PRELUDE TO THE WATER MELODY
“When will the bright moon appear?”
I am raising a cup of wine and asking the dark blue sky.
I am wondering in the palace of the heaven, this night is
which year as it is in the celestial time?
I wish to soar with the wind and return to (the heaven palace);
yet I am afraid of the jade pagoda and crystalline palace
for the lofty heaven will be too bitterly cold.
Rising to a dance and casting slim shadows,
it doesn’t seem like in the mundane world at all.
The moon is turning its beams toward the red chamber,
descending its light through latticed window,
and shining upon the sleepless.
We should not bear any resentment.
Why at the time of partings, the moon often is so bright and full?
People have their own sorrow, joy, parting, and reunion.
The moon has its dimness, brightness, waning, and waxing.
Since ancient times, life has never been perfect.
May we all be blessed with longevity.
Although a thousand miles apart, we can still share the beautiful moon together.
Translated by Shu
水(shuǐ)调(diào)歌(gē)头(tóu) 明(míng)月(yuè)几(jī)时(shí)有(yǒu)？把(bǎ)酒(jiǔ)问(wèn)青(qīng)天(tiān)。 不(bù)知(zhī)天(tiān)上(shàng)宫(gōng)阙(què)，今夕(jīnxī)是(shì)何(hé)年(nián)。 我(wǒ)欲(yù)乘(chéng)风(fēng)归去(guīqù)，又(yòu)恐(kǒng)琼(qióng)楼(lóu)玉(yù)宇(yǔ)，高(gāo)处(chù)不(bú)胜(shèng)寒(hán), 起(qǐ)舞(wǔ)弄(nòng)清(qīng)影(yǐng)，何(hé)似(sì)在(zài)人(rén)间(jiān)。 转(zhuǎn)朱(zhū)阁(gé)，抵(dǐ)绮(qǐ)户(hù)，照(zhào)无(wú)眠(mián)。 不(bù)应有(yīngyǒu)恨(hèn)，何事(héshì)偏向(piānxiàng)别(bié)时(shí)圆(yuán)。 人(rén)有(yǒu)悲(bēi)欢(huān)离(lí)合(hé)，月(yuè)有(yǒu)阴(yīn)晴(qíng)圆(yuán)缺(quē)，此(cǐ)事(shì)古(gǔ)难(nán)全(quán)。 但(dàn)愿(yuàn)人(rén)长(cháng)久(jiǔ)，千(qiān)里(li)共(gòng)婵(chán)娟(juān)。
The pinyin lyrics come from: http://wenwen.soso.com/z/q61171451.htm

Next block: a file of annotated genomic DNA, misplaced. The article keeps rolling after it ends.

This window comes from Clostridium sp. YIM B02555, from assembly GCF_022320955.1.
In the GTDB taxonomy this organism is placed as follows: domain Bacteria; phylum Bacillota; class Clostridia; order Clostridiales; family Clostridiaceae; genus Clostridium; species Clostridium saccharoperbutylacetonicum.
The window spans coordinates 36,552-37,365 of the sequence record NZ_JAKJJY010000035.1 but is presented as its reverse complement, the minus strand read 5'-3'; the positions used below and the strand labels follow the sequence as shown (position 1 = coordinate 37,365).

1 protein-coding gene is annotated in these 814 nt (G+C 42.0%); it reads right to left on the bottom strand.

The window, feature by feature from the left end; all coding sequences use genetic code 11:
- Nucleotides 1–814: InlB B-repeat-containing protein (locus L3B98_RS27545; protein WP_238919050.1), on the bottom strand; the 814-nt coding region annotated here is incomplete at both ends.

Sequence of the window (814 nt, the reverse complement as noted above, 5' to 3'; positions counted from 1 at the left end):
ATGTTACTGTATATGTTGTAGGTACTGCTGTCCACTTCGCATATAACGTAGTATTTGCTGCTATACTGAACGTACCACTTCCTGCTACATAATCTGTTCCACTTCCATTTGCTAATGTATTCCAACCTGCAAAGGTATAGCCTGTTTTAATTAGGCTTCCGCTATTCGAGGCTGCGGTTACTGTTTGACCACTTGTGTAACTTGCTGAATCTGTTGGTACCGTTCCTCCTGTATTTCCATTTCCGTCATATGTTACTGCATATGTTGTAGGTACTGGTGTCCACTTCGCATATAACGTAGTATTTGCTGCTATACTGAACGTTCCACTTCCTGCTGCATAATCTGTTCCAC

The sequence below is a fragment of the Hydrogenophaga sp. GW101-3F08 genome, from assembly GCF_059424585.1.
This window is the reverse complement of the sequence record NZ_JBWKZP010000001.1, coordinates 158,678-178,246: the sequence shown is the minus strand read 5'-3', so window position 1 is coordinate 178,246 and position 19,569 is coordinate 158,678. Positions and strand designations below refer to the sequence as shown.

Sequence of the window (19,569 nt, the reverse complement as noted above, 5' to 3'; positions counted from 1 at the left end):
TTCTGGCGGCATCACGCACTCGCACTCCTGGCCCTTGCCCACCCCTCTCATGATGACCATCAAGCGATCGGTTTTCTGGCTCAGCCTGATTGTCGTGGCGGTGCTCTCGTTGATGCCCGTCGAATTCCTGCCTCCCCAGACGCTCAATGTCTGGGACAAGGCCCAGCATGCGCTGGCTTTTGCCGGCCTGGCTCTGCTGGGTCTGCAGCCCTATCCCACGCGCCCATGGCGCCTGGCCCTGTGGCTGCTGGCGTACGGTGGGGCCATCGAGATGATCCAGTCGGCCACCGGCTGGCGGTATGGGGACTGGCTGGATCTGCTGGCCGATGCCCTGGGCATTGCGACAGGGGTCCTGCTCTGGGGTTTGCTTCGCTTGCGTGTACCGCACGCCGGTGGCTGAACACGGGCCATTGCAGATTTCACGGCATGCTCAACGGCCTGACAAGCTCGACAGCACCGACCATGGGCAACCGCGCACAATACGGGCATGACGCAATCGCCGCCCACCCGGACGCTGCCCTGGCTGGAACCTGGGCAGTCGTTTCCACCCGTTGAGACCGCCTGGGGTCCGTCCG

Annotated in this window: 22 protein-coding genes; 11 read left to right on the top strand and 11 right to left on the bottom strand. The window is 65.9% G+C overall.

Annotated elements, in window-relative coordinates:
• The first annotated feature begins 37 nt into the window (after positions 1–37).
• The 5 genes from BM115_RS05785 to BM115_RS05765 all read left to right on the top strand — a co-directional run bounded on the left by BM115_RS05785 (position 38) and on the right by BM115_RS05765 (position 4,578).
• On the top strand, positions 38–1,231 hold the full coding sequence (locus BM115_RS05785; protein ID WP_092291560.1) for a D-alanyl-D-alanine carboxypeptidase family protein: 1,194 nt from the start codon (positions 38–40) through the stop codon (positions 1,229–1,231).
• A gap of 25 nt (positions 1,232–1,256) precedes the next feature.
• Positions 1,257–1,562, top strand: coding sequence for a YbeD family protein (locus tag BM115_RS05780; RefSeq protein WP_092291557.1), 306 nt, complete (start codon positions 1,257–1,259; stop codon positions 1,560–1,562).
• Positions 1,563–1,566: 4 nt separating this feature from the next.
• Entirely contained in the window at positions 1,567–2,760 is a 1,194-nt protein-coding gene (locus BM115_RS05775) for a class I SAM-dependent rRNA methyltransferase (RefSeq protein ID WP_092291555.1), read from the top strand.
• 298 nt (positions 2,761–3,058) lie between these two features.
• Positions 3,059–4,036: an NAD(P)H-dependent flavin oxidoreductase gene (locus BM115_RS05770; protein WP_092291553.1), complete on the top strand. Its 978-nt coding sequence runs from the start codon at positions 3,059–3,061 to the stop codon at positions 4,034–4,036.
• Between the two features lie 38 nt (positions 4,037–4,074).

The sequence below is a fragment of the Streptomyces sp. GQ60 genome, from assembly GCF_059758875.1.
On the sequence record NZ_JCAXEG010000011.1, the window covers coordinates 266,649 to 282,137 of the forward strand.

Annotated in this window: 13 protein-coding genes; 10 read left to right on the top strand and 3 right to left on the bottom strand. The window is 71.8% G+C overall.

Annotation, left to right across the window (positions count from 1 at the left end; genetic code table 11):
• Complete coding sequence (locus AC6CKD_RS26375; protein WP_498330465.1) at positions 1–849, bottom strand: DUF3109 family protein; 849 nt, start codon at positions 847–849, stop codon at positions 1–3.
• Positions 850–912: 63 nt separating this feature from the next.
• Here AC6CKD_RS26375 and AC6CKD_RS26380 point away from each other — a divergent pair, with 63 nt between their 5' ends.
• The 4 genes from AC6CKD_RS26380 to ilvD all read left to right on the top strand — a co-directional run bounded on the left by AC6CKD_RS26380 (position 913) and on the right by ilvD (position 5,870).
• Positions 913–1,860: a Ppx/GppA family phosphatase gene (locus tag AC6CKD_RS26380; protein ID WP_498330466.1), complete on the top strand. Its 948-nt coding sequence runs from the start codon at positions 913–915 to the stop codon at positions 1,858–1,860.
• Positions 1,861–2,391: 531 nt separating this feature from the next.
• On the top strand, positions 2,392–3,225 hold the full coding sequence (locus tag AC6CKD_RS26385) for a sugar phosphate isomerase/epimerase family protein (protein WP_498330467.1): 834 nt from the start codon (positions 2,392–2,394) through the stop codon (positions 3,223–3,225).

The poet Su Shi lived in the North Song Dynasty, which is about 1000 years ago. This Ci 词 poem of Prelude to the Water was composed in year
1076 on the night of the Mid-Autumn Festival.
Su Shi wrote the poem to express how he longed to see his younger brother, Zi You 子由， again and wished that they both and all people will live long and be able to share the bright round moon even if they are far apart. Su missed his brother dearly after not having seen him for seven years. There are a few famous lines in the poem that are often quoted by educated Chinese people. 人有悲欢离合, 月有阴晴圆缺, 此事古难全. 但愿人长久, 千里共婵娟. These sentences express that in our life, we had, have or will have all the good times and bad times — miseries, joys, departing and reunion. All of those, no matter sad or happy, are like the moon has the thin shape or the full size — no one can prevent the moon from getting thinner or getting fuller. The up and down of life is an universal thing; from ancient time to the present, no one can be excluded. So, the poet, Su Shi, kept a positive attitude toward life at the conclusion — as long as we are alive, even we are far apart from each other, we can still connect with the ones that we love by gazing the moon in different spaces and time, and wish for the best to come